Monday, August 17, 2009

Superhero tropes I love: The Legion of Super-Heroes.

Not so much a trope as it is a group and a title, but as concepts went in the grand scheme of things the Legion of Super-Heroes has to rate up there with the best of them. Kids like superheroes, and they like superhero teams, so what could be finer than a book featuring a superhero team comprised of kids? In fact, more than a team, the Legion was a club for young heroes, a group where they could get together and not only use their magnificent abilities for the betterment of the United Planets, but they could meet and do that which teenagers do so well; angst it up in the best emo tradition!

Okay, okay, I'm kidding obviously. But in all seriousness I have a lot of love for the classic 1980s Paul Levitz Pre-Crisis LSH. They were getting older, the enemies they were facing were getting formidable, and it was time when a guy could rock a beard and be in his mid-twenties and still be called 'Star Boy'. It also featured one of my favorite concepts; that of Superboy being a member of the Legion and time-travelling from the past to the 30th century to join in their exploits. While I take issue with some of the things Geoff Johns has done with Superman of late (following the Donner films a smidge too slavishly for one) on the whole he's gotten a lot of things right and no better instance of this exists than in the opening of the Superman and The Legion of Super-Heroes story wherein Clark meets people who are like him. Kids like him with powers. And they have a club, a place where he can belong. That's the core of the Legion to me. It's a place where you can belong, and I think that underlying theme explains the enduring love fans have for the book, that's allowed it to survive reboot after reboot and still gather fans despite continuity snarls and backstory problems that make even the hardest of the hardcore fanboys reach for the asprin. They've been kids, they've been grownups, they've even been cartoons but at the core of it all the Legion is a family. Sometimes a highly dysfunctional one, but that sense of belonging and community with it's upbeat utopian message that maybe we will make it after all makes the book for me.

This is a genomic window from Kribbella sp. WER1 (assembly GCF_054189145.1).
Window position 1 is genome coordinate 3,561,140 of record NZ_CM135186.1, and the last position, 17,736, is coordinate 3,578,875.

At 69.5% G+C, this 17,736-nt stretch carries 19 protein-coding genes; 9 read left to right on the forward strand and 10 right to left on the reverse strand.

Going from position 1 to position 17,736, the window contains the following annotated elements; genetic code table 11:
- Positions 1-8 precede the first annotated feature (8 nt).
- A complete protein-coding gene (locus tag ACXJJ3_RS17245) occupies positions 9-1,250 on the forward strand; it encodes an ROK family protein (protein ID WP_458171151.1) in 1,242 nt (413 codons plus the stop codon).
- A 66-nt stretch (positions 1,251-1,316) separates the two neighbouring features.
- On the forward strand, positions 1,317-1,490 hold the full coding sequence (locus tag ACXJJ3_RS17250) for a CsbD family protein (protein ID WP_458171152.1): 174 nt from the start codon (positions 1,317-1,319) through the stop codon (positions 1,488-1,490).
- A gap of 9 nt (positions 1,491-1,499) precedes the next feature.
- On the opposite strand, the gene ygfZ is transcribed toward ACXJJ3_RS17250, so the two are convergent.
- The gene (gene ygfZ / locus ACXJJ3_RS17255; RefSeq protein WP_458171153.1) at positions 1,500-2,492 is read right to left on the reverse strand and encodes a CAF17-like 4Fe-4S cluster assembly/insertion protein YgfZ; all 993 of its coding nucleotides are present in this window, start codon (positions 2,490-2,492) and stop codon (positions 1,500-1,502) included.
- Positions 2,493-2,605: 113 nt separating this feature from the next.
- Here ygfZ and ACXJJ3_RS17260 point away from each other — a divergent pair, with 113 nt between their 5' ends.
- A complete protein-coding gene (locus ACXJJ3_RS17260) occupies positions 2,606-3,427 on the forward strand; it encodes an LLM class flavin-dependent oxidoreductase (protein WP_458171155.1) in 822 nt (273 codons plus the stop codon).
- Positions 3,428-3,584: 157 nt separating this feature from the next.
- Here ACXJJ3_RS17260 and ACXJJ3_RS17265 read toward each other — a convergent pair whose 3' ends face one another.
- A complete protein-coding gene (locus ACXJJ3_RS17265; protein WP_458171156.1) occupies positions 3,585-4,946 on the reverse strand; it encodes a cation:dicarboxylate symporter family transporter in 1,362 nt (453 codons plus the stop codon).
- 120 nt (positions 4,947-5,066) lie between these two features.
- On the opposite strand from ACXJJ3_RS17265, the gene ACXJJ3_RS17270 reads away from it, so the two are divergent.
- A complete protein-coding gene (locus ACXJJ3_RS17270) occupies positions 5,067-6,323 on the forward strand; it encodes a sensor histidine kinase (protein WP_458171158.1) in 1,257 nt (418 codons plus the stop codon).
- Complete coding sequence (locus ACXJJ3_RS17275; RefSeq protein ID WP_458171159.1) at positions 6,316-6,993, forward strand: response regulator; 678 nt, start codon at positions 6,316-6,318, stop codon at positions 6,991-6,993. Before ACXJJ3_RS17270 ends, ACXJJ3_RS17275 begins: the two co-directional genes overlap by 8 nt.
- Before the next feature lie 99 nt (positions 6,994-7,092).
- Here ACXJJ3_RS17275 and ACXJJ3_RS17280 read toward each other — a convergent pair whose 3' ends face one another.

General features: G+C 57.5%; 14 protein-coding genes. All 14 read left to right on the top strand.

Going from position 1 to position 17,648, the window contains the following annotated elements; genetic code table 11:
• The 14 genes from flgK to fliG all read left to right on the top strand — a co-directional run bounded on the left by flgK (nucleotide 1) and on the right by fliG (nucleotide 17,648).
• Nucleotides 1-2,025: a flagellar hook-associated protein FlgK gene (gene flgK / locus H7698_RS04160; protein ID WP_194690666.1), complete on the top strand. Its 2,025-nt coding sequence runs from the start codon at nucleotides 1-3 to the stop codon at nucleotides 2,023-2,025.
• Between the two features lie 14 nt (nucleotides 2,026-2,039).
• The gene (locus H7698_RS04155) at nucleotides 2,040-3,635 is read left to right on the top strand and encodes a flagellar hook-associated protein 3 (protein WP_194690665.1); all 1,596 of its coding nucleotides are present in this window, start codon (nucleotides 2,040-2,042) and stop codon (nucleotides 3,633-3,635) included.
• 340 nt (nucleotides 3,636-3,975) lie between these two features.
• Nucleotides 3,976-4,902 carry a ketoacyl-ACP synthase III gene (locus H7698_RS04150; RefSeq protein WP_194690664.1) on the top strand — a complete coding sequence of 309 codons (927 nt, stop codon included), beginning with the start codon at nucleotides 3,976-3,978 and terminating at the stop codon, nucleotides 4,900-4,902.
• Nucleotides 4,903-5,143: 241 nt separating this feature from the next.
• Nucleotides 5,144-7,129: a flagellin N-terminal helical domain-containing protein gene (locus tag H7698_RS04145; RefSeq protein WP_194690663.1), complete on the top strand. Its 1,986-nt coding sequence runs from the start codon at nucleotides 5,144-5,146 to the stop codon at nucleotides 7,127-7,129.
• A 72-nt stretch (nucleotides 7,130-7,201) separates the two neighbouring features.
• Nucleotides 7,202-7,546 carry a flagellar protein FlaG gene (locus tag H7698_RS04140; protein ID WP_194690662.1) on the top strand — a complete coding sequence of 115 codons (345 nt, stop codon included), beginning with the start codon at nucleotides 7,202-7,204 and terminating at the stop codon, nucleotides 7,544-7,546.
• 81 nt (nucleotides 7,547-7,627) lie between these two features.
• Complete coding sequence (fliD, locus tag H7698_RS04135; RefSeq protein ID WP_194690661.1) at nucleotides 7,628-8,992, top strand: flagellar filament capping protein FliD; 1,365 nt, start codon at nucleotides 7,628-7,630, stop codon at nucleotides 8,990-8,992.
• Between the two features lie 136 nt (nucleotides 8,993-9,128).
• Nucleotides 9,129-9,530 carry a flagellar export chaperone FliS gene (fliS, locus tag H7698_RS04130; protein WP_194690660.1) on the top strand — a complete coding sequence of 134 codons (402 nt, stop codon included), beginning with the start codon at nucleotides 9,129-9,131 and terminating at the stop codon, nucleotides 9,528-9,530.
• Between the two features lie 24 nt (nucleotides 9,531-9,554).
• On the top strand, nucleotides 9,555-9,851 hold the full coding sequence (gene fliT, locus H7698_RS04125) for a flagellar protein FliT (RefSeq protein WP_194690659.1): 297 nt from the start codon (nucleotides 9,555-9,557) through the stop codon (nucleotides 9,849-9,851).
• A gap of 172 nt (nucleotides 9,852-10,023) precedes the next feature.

The Legion's latest comicbook incarnation came to a close recently and it's now been relegated to a backup story (I'm sorry 'co-feature') with the current Connor Kent/Kon-El Superboy in the pages of Adventure Comics (fitting since that's where the Legion debuted in the first place). But it wouldn't surprise me if those teens from the future returned yet again. They're nothing if not tencacious.

Long live the Legion!

Ps. If I had my druthers and any juice in the comicbook industry I'd have Christopher Bird take a crack at writing the Legion. His 'Why I should Write The Legion' posts over on his blog are nothing less than pure awesome. Check them out here.

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